Share

0
0
0
0

“We could sure use some hope right now.”

I was chatting with a friend last week about the things going on in our lives and in the world, when she said this. We weren’t talking about major loss, or suffering—just the way everyone seems to be facing some hard thing or another. There was a pause in the conversation, and my friend—normally a very buoyant woman—said, “We could sure use some hope right now.”

We sure could.

Hope is one of the Three Great Treasures of the human heart: “Three things will last forever—faith, hope, and love” (1 Cor 13:13). A life without faith has no meaning; a life without love simply isn’t worth living; but a life without hope is a dark cavern from which you never escape. These things aren’t simply “virtues.” Faith, hope and love are mighty forces. And hope is the cornerstone; the fate of the other two depend upon hope’s resilience:

... we have heard of your faith in Christ Jesus
and of the love you have for all God’s people
—the faith and love that spring from hope... (Col 1:3-5)

Isn’t that surprising—both our faith and our love “spring from” or “result from” our hope. But of course. Hopelessness makes it impossible to care. Without hope faith is just a doctrine gathering dust on our shelves. The highest things that make a heart worth having and a life worth living—they rise or fall upon the condition of our hope. Which makes hope the mightiest force of all (love is the noblest; hope is the linchpin.)

It would be good to pause and ask yourself, How is my hope these days? The answer may be
startling to you.

Because it is such a very precious thing, you want to be careful with your hope. So much of the disheartening and devastation that the soul endures comes from misplaced hopes. Hope is one of your heart’s greatest treasures; it is a dangerous thing to let your hope go wandering.

Now, Christianity was supposed to be the triumphant entry of an astonishing hope breaking into the world. A hope above and beyond all former hopes. An untouchable, resilient hope.

But I’ll be honest—far too often what gets presented as the “hope” of Christianity feels more like a bait-and-switch. “We understand that you will eventually lose everything you love; that you have already lost so much. Everything you love and hold dear, every precious memory and place is going to be annihilated, but you get to go to this New Place Up Above!” Like a game show, where you don’t win the car and the European vacation, but you do get the luggage and the kitchen knives. This is the hope that is “the anchor of the soul” (Hebrews 6:19)???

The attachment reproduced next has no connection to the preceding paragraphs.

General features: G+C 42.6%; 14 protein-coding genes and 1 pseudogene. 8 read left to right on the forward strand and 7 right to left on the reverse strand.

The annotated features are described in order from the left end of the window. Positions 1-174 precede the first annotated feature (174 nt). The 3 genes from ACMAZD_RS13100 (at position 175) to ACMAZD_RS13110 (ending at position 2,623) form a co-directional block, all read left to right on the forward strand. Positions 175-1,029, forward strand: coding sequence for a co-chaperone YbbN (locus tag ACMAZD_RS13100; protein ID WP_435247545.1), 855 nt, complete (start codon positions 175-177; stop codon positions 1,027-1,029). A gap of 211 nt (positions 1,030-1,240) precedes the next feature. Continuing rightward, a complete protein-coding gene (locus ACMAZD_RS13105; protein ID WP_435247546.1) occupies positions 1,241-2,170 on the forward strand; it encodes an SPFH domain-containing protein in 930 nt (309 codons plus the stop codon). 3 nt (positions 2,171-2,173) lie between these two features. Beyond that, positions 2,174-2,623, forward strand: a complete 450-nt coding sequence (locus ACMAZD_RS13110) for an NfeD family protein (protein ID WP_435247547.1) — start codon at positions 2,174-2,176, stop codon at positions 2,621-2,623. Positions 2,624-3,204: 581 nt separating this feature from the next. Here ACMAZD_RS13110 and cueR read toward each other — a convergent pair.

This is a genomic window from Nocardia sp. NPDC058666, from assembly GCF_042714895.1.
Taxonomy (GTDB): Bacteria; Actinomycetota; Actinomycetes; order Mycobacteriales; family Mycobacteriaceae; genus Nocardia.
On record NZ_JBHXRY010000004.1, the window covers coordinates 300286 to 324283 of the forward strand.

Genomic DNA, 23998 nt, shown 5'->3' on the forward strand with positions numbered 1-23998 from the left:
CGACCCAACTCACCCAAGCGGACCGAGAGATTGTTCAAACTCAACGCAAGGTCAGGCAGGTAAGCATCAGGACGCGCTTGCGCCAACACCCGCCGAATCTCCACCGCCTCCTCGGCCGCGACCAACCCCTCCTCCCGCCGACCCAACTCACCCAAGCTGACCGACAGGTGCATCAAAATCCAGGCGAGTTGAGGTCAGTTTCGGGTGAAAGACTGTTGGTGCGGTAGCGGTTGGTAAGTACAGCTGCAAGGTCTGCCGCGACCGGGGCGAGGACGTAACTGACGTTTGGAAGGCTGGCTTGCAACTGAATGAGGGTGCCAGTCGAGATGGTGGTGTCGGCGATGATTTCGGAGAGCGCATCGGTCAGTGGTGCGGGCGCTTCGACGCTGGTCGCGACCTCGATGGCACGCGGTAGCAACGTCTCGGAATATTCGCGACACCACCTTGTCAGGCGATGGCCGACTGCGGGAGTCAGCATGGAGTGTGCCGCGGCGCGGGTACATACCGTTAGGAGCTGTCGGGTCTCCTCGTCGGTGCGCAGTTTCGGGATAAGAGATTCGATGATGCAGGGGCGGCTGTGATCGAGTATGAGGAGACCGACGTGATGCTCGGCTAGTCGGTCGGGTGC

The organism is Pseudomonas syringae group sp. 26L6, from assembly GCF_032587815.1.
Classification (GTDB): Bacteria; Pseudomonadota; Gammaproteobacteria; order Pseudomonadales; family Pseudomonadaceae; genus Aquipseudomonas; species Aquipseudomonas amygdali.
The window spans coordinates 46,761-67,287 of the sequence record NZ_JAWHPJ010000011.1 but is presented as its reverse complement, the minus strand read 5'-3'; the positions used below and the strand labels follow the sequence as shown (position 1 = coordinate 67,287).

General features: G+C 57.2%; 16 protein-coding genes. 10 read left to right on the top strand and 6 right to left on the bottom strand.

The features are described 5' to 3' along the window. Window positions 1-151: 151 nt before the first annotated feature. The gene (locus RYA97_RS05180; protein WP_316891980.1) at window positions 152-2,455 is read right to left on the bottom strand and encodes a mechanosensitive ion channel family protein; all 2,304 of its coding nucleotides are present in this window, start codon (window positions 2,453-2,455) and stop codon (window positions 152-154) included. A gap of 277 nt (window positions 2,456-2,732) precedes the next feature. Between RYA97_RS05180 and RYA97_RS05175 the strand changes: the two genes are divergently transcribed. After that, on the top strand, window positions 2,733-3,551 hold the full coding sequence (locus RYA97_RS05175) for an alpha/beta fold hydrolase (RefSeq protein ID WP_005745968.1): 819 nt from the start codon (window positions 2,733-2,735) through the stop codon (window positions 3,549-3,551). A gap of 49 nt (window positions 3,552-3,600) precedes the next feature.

The world doesn’t believe it. And we must understand why. When you consider all the heartbreak contained in one children’s hospital, one refugee camp, one war-torn city in one day—then multiply that by the factor of the entire human race, times history...It would take a pretty wild, astonishing, and breathtaking hope to “overcome” the agony and trauma of this world.

Enter Jesus and his “gospel.” The way he chooses to describe the wonderful news of the kingdom of God is absolutely stunning:

I tell you the truth: at the renewal of all things, when the Son of Man sits on his glorious throne...everyone who has left houses or brothers or sisters or father or mother or wife or children or fields for my sake will receive a hundred times as much and will inherit eternal life. (Matthew 19:28)

At the renewal of all things?! The coming kingdom means the renewal of all things? That’s how Jesus understood it; that’s how he described it. “The re-creation of the world,” “when the world is made new” (The Message, NLT). A promise so breathtaking, so shocking and beautiful I’m stunned that few people even know of it. Oh yes – we’ve heard quite a bit about “heaven.” But Jesus is clearly not talking about heaven—he’s talking about the recreation of the earth we love.

We have been looking for the Renewal all our lives. It has been calling to us through every precious memory and every moment of beauty and goodness. It is the promise whispered in every sunrise. Every flower. Every wonderful day of vacation; the birth of a child; the recovery of your health. The secret to your unhappiness, the secret to your being and the answer to the agony of the earth are one and the same: we are longing for the kingdom of God. We are aching for the restoration of all things. That is the only hope strong enough, brilliant enough, glorious enough to overcome the heartache of this world. “We have this hope as an anchor for the soul, firm and secure” (Hebrews 6:19). The renewal of all things is the most beautiful, hopeful, glorious promise ever made in any story, religion, philosophy or fairy tale.

And it is real. And it is yours.

Our job is to “grab the promised hope with both hands and never let go. It’s an unbreakable spiritual lifeline” (Hebrews 6:18 The Message). Grab hard, hold tight friends.

PS- We are now accepting applications for the May 2017 Become Good Soil Intensives in Colorado and Australia. Find out more here.

Share

0
0
0
0
About John

John Eldredge is an author (you probably figured that out), a counselor, and a teacher. He is also president of Ransomed Heart, a ministry devoted to helping people discover the heart of God, recover their own hearts in God's love, and learn to live in God's Kingdom. John met his wife, Stasi, in high school.... READ MORE

John's popular posts